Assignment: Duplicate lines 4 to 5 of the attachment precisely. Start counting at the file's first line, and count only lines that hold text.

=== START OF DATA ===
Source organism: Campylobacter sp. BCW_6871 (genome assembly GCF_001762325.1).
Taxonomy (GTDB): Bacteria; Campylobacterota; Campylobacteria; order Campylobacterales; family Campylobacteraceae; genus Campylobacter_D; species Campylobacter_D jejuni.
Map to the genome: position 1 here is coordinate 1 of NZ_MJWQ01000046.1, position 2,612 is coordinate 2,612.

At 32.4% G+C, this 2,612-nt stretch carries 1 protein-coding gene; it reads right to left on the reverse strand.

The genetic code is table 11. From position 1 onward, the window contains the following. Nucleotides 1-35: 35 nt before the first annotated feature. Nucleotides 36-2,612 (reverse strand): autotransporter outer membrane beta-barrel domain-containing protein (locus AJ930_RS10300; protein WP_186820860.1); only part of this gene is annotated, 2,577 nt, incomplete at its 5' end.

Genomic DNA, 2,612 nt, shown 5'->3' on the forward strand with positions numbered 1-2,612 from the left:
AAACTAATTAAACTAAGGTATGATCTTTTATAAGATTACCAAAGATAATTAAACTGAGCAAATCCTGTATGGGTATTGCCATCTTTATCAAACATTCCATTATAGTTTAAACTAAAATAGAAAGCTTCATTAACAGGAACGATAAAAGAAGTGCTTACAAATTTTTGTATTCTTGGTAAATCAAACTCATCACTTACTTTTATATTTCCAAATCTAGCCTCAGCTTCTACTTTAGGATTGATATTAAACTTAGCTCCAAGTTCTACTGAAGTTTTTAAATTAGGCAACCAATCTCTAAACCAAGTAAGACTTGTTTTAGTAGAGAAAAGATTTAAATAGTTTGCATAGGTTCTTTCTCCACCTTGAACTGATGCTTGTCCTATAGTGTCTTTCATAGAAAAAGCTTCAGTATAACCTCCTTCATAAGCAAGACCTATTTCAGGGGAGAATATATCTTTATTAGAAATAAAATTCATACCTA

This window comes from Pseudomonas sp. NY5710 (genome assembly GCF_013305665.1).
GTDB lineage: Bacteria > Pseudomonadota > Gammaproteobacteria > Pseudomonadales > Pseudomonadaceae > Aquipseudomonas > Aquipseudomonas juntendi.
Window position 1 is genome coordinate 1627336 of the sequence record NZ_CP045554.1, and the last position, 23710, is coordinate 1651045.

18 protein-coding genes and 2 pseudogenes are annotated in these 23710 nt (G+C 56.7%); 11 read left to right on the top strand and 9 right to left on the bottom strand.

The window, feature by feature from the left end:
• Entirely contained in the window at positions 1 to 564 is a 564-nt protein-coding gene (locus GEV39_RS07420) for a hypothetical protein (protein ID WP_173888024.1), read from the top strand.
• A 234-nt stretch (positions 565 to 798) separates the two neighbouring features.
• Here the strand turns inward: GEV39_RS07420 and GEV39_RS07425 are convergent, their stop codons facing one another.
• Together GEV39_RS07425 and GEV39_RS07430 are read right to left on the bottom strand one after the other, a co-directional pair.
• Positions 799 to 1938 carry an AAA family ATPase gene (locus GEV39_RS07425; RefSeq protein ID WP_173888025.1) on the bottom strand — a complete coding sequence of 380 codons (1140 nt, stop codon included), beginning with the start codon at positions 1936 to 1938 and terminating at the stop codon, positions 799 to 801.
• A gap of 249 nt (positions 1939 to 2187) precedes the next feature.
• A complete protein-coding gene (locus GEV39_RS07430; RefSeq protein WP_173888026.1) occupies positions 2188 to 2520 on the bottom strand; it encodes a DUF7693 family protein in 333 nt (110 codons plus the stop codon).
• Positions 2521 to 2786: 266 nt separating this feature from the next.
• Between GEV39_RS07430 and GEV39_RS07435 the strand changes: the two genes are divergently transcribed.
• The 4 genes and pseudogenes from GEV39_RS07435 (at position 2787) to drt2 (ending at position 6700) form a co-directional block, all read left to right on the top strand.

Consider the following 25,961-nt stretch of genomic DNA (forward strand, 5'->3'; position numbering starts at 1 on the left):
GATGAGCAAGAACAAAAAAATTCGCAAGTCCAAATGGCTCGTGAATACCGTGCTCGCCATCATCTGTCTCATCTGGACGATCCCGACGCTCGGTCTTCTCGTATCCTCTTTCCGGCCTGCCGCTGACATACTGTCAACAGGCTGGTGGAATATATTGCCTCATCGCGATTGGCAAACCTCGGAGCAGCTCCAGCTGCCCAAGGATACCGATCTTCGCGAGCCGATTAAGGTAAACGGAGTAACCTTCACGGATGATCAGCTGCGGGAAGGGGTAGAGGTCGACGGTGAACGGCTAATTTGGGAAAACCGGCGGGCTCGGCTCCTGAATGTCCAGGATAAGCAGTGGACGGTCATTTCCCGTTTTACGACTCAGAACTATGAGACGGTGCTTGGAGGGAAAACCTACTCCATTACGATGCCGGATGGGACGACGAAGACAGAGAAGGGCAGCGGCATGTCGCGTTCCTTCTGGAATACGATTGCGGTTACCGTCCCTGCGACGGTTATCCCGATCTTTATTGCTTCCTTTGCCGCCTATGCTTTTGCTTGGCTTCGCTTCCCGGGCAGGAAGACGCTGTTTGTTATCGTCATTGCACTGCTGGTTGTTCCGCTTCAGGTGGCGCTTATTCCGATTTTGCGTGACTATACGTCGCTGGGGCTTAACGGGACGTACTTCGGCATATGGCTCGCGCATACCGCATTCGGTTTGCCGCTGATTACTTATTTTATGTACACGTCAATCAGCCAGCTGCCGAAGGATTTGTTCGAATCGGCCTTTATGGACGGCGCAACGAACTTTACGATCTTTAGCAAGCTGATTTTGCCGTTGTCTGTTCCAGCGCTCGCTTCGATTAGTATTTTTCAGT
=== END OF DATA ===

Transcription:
At 32.4% G+C, this 2,612-nt stretch carries 1 protein-coding gene; it reads right to left on the reverse strand.

The genetic code is table 11. From position 1 onward, the window contains the following. Nucleotides 1-35: 35 nt before the first annotated feature. Nucleotides 36-2,612 (reverse strand): autotransporter outer membrane beta-barrel domain-containing protein (locus AJ930_RS10300; protein WP_186820860.1); only part of this gene is annotated, 2,577 nt, incomplete at its 5' end.